Like many low-income countries, Uganda is struggling to provide sanitation to its inhabitants. Meeting the Sustainable Development Goal related to sanitation (SDG6) will require major investments in sanitation. This study uses the concept of service regimes to analyze existing sanitation infrastructure and services and their respective costs. The service regimes investigated are the sewage regime and the fecal sludge (FS) regime. The results show that approximately 56% of the fecal flow in Kampala is estimated as ‘safely managed’. The results also show that the annual per capita costs for the sewage regime (USD 186) are more than 13-fold those for the FS regime (USD 14). Additionally, there are large differences in subsidies between the regimes. When allocating public funds, decision-makers are advised to consider (i) number of customers within regimes, (ii) total capital and operating costs of services, (iii) cost allocation between stakeholders, and (iv) infrastructure performance.
McConville, J. R., Kvarnström, E., Maiteki, J. M., & Niwagaba, C. B. (2019). Infrastructure investments and operating costs for fecal sludge and sewage treatment systems in Kampala, Uganda. Urban Water Journal, 1-10.
We ended the year 2019 with a very fun activity – trying out a new role-playing game developed by Jennifer McConville and her colleagues. RECLAIM is an exciting, dynamic board game whose main purpose is to act as a learning tool for participatory decision-making on water and sanitation issues. There are several stakeholders represented in the game, and all players are allowed to role play each stakeholder, and collaborate to provide and improve the sanitation situation of their region. The board itself is modular in the sense that it can be arranged to depict that group of players’ cities, be it a peri-urban area in Uganda or the urban area of central Stockholm. Not only did we have a lot of fun role playing, but we also found it to be quite intuitive. At the end of the game, we as players reflected on how RECLAIM can be a great tool that can help community members to come together, share, and help understand each other’s perspective on sanitation and how such games provide an ideal platform to make that happen.
Role-playing and gaming are active learning tools, which are useful for learning relationships between technology and society, problem solving in complex situations and communication. For further information about RECLAIM, get in touch with Jennifer McConville at Kretsloppsteknik
Phosphorus has long been the highest priority when recovering plant nutrients from sewage. However, nitrogen should be given top priority according to a new evaluation of criteria linked to the use of non-renewable resources, vulnerability, and potentially reduced climate impact.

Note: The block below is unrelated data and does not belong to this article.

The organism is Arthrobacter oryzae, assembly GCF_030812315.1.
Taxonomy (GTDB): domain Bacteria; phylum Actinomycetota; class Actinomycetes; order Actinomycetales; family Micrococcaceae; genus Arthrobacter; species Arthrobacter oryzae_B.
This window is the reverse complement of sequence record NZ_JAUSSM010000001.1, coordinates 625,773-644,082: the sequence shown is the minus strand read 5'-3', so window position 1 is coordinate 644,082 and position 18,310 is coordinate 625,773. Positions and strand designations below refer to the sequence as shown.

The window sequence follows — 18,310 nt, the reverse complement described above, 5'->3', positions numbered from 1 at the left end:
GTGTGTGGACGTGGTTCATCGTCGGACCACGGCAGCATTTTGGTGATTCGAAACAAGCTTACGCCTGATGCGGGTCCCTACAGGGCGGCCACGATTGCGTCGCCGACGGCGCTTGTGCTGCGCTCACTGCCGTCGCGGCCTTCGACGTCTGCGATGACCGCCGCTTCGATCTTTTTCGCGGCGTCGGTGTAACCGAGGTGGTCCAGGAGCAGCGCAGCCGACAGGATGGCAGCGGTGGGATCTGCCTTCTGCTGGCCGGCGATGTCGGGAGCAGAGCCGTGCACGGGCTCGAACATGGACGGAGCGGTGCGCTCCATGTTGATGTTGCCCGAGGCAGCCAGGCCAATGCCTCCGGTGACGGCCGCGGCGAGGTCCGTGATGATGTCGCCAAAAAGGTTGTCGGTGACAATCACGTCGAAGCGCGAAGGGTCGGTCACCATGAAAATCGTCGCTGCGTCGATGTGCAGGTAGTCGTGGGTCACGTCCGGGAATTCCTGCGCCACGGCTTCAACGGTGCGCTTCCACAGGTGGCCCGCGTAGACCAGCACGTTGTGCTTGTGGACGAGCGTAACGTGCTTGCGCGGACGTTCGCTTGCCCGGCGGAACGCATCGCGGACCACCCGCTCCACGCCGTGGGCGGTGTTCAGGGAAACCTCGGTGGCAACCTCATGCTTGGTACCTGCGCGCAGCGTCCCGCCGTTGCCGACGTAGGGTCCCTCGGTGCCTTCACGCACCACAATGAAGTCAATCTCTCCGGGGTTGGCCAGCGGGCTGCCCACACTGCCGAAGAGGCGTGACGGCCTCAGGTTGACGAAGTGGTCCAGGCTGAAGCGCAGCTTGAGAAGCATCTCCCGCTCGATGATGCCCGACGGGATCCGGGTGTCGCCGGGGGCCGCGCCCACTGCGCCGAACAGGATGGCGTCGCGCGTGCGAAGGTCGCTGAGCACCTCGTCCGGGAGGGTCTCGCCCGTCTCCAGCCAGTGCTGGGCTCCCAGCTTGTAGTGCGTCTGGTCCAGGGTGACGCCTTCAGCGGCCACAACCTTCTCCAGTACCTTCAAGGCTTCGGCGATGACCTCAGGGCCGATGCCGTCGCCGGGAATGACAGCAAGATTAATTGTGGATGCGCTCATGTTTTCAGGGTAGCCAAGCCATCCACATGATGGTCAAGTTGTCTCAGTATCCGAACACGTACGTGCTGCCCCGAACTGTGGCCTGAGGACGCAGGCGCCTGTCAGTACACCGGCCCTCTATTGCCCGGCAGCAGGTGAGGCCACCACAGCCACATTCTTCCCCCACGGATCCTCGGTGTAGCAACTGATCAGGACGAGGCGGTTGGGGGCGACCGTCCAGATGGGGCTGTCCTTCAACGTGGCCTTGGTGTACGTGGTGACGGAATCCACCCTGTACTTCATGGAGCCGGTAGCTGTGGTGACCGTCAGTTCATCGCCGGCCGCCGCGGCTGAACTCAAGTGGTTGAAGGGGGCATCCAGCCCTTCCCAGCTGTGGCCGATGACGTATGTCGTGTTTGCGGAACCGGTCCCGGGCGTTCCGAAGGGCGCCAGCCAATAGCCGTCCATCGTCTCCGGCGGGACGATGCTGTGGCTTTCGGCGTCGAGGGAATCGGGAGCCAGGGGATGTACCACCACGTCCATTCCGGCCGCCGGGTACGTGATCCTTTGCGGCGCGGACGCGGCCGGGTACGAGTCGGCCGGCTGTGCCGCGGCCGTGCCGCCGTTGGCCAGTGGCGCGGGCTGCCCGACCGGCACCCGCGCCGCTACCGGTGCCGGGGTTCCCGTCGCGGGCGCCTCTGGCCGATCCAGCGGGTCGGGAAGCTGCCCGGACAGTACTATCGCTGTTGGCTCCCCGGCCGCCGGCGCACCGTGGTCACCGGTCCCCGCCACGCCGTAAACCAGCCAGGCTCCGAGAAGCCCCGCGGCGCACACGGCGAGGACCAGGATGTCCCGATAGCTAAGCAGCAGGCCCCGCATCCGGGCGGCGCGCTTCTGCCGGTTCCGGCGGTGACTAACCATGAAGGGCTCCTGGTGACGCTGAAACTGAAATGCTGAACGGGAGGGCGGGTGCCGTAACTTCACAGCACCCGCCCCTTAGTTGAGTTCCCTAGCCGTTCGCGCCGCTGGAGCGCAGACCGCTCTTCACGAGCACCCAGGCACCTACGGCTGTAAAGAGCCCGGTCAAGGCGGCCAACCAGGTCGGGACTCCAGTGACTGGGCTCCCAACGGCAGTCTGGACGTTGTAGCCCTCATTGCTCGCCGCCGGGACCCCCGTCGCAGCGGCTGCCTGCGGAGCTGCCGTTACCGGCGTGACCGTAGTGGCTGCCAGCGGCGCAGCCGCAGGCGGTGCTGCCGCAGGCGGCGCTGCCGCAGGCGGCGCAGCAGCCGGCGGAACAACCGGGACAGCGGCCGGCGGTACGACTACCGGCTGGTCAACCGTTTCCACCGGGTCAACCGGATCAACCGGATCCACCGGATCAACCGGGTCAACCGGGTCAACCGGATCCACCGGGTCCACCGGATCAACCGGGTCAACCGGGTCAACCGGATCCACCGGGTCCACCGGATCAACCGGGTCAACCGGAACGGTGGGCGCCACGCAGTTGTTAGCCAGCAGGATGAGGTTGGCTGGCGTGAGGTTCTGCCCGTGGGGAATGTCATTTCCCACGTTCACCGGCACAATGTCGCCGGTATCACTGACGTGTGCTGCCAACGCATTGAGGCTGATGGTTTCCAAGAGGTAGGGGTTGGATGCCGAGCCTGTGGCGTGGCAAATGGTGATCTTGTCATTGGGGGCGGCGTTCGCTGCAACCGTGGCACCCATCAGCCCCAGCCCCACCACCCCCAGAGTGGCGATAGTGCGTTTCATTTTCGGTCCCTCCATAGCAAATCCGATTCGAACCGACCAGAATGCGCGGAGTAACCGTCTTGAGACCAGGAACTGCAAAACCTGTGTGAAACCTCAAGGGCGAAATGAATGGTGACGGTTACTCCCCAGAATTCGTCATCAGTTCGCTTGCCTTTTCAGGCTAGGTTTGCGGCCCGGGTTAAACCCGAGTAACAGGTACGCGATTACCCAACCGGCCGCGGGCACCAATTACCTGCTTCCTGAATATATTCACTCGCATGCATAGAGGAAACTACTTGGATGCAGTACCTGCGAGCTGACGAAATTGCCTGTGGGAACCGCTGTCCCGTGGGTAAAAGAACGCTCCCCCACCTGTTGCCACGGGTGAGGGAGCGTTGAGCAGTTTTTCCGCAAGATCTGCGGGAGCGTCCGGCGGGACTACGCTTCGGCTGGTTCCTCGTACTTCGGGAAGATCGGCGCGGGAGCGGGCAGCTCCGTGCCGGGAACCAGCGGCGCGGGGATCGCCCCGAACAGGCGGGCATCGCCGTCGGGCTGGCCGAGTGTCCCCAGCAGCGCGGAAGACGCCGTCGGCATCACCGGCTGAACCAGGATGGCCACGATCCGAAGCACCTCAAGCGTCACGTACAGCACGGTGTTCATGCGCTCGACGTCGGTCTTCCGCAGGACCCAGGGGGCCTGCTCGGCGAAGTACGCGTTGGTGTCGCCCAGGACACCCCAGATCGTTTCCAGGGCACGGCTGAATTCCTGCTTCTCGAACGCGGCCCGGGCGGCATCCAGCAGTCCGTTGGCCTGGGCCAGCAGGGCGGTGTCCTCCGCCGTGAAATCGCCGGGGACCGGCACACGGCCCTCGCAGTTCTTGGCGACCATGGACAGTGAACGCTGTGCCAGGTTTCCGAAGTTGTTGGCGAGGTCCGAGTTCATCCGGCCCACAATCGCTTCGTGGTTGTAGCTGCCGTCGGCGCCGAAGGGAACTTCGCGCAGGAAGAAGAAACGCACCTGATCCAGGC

When prioritizing recovery from wastewater, phosphorus often emphasised as it is necessary for all life and as it is stated to soon run out (Peak phosphorus). There is reason to question this one-sided emphasis on phosphorus. The report “Phosphorus, nitrogen, potassium and sulphur – access, vulnerability and recovery from wastewater” reviews a) risks linked to the production of artificial fertilizers from non-renewable resources; b) the vulnerability of Swedish plant production to blocked import of artificial fertilizers; and c) potentially reduced climate impact in the recovery of plant nutrients from wastewater.
All investigated criteria show that the recovery of nitrogen from wastewater should be given highest prioritized, and significantly higher than the recovery of both phosphorus and potassium. According to its directives, the presently working governmental investigation on sewage sludge is obliged to submit a proposal focused on recycling of phosphorus from sewage sludge by 10 January 2020. The risk is obvious that the wastewater sector will be forced to devote considerable resources to phosphorus recovery, resources that should be invested in nitrogen recovery to best contribute towards increased sustainability for both the wastewater system and the entire food system.
For more information, read the report: Fosfor, kväve, kalium och svavel – tillgång, sårbarhet och återvinning från avlopp. Download from: https://pub.epsilon.slu.se/16407/